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What does the ending of 1984 by George Orwell teach us about life? Include specific/...

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danielb77 | (Level 1) Valedictorian

Posted July 22, 2013 at 12:34 AM via web

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What does the ending of 1984 by George Orwell teach us about life? Include specific/ detailed references to the text for support.

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Ashley Kannan | Middle School Teacher | (Level 3) Distinguished Educator

Posted July 22, 2013 at 12:52 AM (Answer #1)

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One lesson that emerges from the end of Orwell's book is that resistance must be embraced.  There is something sad about Winston being reduced to the condition of an alienated individual whose only solace is drink.  What was once there as an intelligent being who engaged in political resistance for individual rights and autonomy is no longer.  Orwell might be seeking to instruct us about how the need to engage in resistance, regardless of the struggle and cost is better than the alternative.  Once Winston was captured and "they got inside him," he, like Julia, changed forever.  This fate is something to be avoided, becoming one of the lessons at the end of the novel.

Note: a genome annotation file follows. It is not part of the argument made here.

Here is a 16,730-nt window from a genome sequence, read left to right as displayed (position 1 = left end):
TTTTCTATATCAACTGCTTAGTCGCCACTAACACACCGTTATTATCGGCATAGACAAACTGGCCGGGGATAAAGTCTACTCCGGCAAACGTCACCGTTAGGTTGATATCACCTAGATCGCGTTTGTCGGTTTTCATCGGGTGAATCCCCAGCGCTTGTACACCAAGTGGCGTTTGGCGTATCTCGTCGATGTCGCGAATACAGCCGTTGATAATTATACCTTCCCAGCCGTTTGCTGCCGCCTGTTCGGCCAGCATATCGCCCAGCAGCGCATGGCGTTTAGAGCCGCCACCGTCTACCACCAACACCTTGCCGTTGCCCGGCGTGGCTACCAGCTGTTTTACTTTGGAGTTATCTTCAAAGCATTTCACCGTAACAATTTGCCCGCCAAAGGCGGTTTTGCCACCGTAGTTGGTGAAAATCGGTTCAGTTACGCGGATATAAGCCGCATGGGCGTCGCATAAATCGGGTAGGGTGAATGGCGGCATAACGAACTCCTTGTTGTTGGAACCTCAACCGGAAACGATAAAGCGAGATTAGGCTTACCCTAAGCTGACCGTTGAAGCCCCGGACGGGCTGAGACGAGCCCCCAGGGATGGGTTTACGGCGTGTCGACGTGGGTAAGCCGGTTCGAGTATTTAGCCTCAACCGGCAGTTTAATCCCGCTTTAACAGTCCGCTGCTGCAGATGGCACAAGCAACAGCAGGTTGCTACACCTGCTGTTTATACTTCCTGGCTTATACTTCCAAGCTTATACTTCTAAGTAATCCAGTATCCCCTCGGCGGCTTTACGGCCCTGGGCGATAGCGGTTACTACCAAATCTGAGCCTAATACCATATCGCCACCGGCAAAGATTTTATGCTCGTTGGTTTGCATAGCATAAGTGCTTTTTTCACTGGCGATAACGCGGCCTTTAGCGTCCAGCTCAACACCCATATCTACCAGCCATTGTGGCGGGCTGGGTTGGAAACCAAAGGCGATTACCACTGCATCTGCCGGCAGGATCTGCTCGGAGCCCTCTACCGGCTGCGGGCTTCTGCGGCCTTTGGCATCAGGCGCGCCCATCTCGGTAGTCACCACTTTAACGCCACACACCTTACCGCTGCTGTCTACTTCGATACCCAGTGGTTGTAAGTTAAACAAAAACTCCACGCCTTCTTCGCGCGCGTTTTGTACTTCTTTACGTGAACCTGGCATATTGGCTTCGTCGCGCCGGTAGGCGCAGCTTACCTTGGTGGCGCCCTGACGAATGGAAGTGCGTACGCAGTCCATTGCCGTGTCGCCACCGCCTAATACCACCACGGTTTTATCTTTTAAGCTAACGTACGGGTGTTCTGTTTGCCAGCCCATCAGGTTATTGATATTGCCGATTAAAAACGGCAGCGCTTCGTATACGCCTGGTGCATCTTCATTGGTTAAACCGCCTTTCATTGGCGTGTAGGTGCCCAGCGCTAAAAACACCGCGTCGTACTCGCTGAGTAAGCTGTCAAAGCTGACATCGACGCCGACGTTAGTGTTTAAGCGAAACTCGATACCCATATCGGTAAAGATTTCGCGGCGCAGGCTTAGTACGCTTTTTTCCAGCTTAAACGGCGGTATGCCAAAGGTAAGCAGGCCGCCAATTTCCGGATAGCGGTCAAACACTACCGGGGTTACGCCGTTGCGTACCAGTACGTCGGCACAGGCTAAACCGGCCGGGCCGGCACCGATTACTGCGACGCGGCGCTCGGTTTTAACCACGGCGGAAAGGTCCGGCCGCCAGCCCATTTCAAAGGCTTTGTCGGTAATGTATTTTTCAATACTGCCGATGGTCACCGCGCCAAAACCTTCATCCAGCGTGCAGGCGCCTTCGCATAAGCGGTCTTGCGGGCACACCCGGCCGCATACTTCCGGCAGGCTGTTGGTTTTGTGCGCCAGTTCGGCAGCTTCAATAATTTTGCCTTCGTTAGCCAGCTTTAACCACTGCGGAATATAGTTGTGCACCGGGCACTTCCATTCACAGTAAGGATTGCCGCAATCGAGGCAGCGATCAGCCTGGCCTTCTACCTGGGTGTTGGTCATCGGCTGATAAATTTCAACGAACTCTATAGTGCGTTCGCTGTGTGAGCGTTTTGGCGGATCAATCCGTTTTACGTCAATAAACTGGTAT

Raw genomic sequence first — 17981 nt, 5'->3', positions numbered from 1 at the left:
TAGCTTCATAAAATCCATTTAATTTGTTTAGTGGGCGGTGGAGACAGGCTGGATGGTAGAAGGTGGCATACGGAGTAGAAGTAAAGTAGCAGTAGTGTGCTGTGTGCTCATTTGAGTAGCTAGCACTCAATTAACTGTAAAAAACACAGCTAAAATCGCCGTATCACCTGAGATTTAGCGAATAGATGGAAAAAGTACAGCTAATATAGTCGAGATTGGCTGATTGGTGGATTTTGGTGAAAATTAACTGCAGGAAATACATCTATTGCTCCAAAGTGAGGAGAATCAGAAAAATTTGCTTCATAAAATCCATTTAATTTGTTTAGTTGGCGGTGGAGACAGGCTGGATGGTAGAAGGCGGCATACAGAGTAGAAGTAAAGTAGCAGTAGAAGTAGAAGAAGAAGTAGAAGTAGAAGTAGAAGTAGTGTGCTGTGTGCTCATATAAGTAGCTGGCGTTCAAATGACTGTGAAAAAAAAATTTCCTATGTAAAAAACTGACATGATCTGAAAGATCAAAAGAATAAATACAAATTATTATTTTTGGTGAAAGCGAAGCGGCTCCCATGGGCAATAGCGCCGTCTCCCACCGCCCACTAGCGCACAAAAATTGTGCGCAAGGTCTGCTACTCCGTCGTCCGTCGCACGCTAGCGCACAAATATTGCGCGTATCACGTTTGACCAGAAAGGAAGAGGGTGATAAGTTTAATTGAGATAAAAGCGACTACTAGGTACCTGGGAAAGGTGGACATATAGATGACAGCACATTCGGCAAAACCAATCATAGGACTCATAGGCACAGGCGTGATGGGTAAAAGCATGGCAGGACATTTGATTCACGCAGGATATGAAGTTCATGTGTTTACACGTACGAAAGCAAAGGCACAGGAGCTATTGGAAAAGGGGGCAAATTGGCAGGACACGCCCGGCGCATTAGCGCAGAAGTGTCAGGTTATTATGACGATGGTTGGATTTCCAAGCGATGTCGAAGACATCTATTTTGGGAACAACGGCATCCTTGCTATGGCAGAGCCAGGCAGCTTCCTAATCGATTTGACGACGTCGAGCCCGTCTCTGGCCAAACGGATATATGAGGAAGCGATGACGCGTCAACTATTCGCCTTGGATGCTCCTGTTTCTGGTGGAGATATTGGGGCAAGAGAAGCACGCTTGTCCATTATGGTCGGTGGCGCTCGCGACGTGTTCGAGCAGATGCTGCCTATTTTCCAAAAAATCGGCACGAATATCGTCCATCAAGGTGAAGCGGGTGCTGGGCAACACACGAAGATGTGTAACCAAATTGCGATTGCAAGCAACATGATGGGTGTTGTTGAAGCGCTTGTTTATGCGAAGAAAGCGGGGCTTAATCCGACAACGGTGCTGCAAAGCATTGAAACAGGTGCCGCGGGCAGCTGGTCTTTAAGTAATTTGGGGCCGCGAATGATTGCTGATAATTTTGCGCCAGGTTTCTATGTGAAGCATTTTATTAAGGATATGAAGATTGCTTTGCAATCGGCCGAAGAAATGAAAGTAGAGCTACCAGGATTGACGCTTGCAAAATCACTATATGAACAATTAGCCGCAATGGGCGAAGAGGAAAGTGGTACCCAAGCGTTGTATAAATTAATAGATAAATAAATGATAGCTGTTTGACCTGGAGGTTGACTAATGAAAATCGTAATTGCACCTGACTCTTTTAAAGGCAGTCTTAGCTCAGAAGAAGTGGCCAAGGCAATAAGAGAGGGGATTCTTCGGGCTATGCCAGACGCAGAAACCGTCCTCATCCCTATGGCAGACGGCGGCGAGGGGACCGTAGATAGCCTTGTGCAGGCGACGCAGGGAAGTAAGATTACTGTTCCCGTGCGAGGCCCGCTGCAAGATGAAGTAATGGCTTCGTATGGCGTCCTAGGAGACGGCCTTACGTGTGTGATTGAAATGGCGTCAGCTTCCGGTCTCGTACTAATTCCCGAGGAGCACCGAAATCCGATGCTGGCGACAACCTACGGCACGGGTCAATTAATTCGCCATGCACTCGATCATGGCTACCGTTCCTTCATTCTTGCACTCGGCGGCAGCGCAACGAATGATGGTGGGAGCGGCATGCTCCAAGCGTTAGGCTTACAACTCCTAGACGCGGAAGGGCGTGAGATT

Along these lines, the ending teaches the individual that any small action can be seen as resistance to an external reality that wishes to oppress the individual through conformity.  Winston's "false memory" of his childhood is an example of resistance.  This resistance is embodied in the idea that there is something that cannot be controlled by anyone else other than himself. Individuals are shown to have the power of resistance.  Mere lovemaking between Winston and Julia was seen as resistance:  "Their embrace had been a battle, the climax a victory. It was a blow struck against the Party. It was a political act." It is for this reason that their betrayal of one another is an end to resistance.  For Orwell, the ending reminds the reader that the individual does have power.  Their power rests in their ability to remain distinct from an entity that wishes to control and oppress. Individuals do have resistance within them in the simple acts of love, memory, and identity.  In a world of shrinking uniqueness and increasing conformity and control, Orwell is saying that we, as individuals, have more power than we think.  This resistance starts in being true to ourselves and remaining distinct from a setting that predicates its existence on a lack of thought and reflection. Individuals do have power and it is upon them to activate it, if nothing else, to repel the external forces that wish to silence our voices.

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